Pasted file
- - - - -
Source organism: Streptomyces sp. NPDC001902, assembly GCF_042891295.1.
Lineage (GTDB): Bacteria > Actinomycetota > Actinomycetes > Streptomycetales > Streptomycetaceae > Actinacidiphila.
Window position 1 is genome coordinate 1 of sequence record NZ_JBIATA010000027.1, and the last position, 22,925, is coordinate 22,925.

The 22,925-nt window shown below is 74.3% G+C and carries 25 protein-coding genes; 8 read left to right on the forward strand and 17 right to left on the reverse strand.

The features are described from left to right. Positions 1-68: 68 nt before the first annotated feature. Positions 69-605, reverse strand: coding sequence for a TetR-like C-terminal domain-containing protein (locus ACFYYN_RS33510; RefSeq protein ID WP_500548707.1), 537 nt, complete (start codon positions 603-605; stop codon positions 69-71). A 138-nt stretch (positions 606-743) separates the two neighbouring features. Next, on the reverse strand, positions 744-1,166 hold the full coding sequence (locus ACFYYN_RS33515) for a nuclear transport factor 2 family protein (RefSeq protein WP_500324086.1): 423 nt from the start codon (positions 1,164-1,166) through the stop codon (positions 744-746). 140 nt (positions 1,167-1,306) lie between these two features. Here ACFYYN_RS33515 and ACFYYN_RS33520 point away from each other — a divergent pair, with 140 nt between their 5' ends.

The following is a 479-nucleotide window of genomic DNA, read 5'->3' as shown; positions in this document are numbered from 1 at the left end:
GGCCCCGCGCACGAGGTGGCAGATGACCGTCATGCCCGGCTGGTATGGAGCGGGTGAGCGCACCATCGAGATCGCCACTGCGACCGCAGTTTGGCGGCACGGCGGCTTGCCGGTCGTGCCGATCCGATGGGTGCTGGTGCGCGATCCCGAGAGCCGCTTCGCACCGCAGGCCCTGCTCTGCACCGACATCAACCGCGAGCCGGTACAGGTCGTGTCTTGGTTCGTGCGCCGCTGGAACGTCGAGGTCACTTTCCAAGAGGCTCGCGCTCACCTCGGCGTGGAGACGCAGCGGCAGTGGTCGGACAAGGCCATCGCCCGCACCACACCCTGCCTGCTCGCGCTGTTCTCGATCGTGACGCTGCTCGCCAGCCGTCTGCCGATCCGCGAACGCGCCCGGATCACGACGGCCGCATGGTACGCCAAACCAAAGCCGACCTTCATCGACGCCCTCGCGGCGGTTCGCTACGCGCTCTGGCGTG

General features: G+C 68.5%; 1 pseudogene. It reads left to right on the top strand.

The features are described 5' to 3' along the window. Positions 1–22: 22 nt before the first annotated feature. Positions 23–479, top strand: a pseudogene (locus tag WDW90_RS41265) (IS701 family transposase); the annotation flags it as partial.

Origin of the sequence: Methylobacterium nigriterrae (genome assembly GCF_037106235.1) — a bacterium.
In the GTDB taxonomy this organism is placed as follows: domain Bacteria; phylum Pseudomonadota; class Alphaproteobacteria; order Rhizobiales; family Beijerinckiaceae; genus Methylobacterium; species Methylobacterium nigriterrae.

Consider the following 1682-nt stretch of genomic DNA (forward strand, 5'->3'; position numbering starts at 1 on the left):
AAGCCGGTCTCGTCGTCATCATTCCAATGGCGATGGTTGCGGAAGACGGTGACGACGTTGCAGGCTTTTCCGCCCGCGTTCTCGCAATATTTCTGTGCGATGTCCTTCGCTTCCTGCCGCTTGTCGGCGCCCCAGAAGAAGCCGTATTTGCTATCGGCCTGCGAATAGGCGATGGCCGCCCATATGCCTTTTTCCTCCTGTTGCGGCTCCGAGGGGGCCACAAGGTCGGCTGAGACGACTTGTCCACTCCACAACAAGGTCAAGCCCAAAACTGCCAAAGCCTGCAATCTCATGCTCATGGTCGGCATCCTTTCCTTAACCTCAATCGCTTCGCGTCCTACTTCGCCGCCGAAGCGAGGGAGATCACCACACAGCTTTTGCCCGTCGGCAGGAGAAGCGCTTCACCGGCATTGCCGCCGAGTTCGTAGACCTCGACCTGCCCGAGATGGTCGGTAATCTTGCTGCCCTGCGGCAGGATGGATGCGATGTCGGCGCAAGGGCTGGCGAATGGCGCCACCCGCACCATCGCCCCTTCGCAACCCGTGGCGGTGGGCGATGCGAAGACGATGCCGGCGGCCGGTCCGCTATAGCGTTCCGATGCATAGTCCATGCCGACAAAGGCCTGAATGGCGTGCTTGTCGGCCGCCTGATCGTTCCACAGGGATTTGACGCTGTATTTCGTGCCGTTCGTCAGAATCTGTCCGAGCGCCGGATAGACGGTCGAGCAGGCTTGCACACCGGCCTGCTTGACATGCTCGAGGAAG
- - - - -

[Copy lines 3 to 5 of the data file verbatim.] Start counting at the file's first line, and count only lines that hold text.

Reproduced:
Window position 1 is genome coordinate 1 of sequence record NZ_JBIATA010000027.1, and the last position, 22,925, is coordinate 22,925.

The 22,925-nt window shown below is 74.3% G+C and carries 25 protein-coding genes; 8 read left to right on the forward strand and 17 right to left on the reverse strand.

The features are described from left to right. Positions 1-68: 68 nt before the first annotated feature. Positions 69-605, reverse strand: coding sequence for a TetR-like C-terminal domain-containing protein (locus ACFYYN_RS33510; RefSeq protein ID WP_500548707.1), 537 nt, complete (start codon positions 603-605; stop codon positions 69-71). A 138-nt stretch (positions 606-743) separates the two neighbouring features. Next, on the reverse strand, positions 744-1,166 hold the full coding sequence (locus ACFYYN_RS33515) for a nuclear transport factor 2 family protein (RefSeq protein WP_500324086.1): 423 nt from the start codon (positions 1,164-1,166) through the stop codon (positions 744-746). 140 nt (positions 1,167-1,306) lie between these two features. Here ACFYYN_RS33515 and ACFYYN_RS33520 point away from each other — a divergent pair, with 140 nt between their 5' ends.